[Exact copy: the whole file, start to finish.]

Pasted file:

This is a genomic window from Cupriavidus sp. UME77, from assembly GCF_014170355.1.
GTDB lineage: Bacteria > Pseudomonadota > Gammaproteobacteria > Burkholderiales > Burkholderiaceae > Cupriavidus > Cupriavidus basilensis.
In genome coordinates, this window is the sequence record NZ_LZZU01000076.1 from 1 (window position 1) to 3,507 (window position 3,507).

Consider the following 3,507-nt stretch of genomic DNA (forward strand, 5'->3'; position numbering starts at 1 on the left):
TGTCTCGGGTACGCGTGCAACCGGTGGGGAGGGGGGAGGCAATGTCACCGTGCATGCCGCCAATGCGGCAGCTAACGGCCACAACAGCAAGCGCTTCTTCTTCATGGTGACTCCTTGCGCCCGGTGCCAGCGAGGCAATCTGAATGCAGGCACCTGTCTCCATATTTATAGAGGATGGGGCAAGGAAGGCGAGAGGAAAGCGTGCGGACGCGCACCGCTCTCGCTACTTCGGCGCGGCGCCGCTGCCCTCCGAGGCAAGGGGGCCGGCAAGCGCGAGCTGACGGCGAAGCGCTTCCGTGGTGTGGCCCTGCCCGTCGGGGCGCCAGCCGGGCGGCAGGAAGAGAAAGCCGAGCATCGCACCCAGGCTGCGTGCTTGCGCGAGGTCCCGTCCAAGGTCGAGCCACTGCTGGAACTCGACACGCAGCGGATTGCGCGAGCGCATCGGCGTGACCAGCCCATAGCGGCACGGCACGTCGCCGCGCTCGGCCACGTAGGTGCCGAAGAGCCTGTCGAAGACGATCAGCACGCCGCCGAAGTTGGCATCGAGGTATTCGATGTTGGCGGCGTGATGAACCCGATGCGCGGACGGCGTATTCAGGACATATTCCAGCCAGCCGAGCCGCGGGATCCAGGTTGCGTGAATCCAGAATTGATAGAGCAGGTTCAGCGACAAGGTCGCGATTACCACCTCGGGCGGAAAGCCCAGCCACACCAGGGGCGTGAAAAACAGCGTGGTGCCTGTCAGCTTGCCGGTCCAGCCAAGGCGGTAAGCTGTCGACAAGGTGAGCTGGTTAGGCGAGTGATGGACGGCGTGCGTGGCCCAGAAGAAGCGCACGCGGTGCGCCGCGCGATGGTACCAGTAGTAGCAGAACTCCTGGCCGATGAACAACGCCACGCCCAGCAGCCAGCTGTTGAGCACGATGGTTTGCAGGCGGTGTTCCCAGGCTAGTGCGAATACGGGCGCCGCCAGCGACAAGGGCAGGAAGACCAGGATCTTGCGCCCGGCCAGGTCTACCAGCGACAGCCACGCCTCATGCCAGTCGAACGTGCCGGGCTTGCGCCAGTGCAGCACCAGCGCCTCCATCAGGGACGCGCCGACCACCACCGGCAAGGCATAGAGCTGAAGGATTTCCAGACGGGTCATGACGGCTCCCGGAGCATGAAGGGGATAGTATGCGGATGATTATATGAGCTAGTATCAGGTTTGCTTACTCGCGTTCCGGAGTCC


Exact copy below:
This is a genomic window from Cupriavidus sp. UME77, from assembly GCF_014170355.1.
GTDB lineage: Bacteria > Pseudomonadota > Gammaproteobacteria > Burkholderiales > Burkholderiaceae > Cupriavidus > Cupriavidus basilensis.
In genome coordinates, this window is the sequence record NZ_LZZU01000076.1 from 1 (window position 1) to 3,507 (window position 3,507).

Consider the following 3,507-nt stretch of genomic DNA (forward strand, 5'->3'; position numbering starts at 1 on the left):
TGTCTCGGGTACGCGTGCAACCGGTGGGGAGGGGGGAGGCAATGTCACCGTGCATGCCGCCAATGCGGCAGCTAACGGCCACAACAGCAAGCGCTTCTTCTTCATGGTGACTCCTTGCGCCCGGTGCCAGCGAGGCAATCTGAATGCAGGCACCTGTCTCCATATTTATAGAGGATGGGGCAAGGAAGGCGAGAGGAAAGCGTGCGGACGCGCACCGCTCTCGCTACTTCGGCGCGGCGCCGCTGCCCTCCGAGGCAAGGGGGCCGGCAAGCGCGAGCTGACGGCGAAGCGCTTCCGTGGTGTGGCCCTGCCCGTCGGGGCGCCAGCCGGGCGGCAGGAAGAGAAAGCCGAGCATCGCACCCAGGCTGCGTGCTTGCGCGAGGTCCCGTCCAAGGTCGAGCCACTGCTGGAACTCGACACGCAGCGGATTGCGCGAGCGCATCGGCGTGACCAGCCCATAGCGGCACGGCACGTCGCCGCGCTCGGCCACGTAGGTGCCGAAGAGCCTGTCGAAGACGATCAGCACGCCGCCGAAGTTGGCATCGAGGTATTCGATGTTGGCGGCGTGATGAACCCGATGCGCGGACGGCGTATTCAGGACATATTCCAGCCAGCCGAGCCGCGGGATCCAGGTTGCGTGAATCCAGAATTGATAGAGCAGGTTCAGCGACAAGGTCGCGATTACCACCTCGGGCGGAAAGCCCAGCCACACCAGGGGCGTGAAAAACAGCGTGGTGCCTGTCAGCTTGCCGGTCCAGCCAAGGCGGTAAGCTGTCGACAAGGTGAGCTGGTTAGGCGAGTGATGGACGGCGTGCGTGGCCCAGAAGAAGCGCACGCGGTGCGCCGCGCGATGGTACCAGTAGTAGCAGAACTCCTGGCCGATGAACAACGCCACGCCCAGCAGCCAGCTGTTGAGCACGATGGTTTGCAGGCGGTGTTCCCAGGCTAGTGCGAATACGGGCGCCGCCAGCGACAAGGGCAGGAAGACCAGGATCTTGCGCCCGGCCAGGTCTACCAGCGACAGCCACGCCTCATGCCAGTCGAACGTGCCGGGCTTGCGCCAGTGCAGCACCAGCGCCTCCATCAGGGACGCGCCGACCACCACCGGCAAGGCATAGAGCTGAAGGATTTCCAGACGGGTCATGACGGCTCCCGGAGCATGAAGGGGATAGTATGCGGATGATTATATGAGCTAGTATCAGGTTTGCTTACTCGCGTTCCGGAGTCC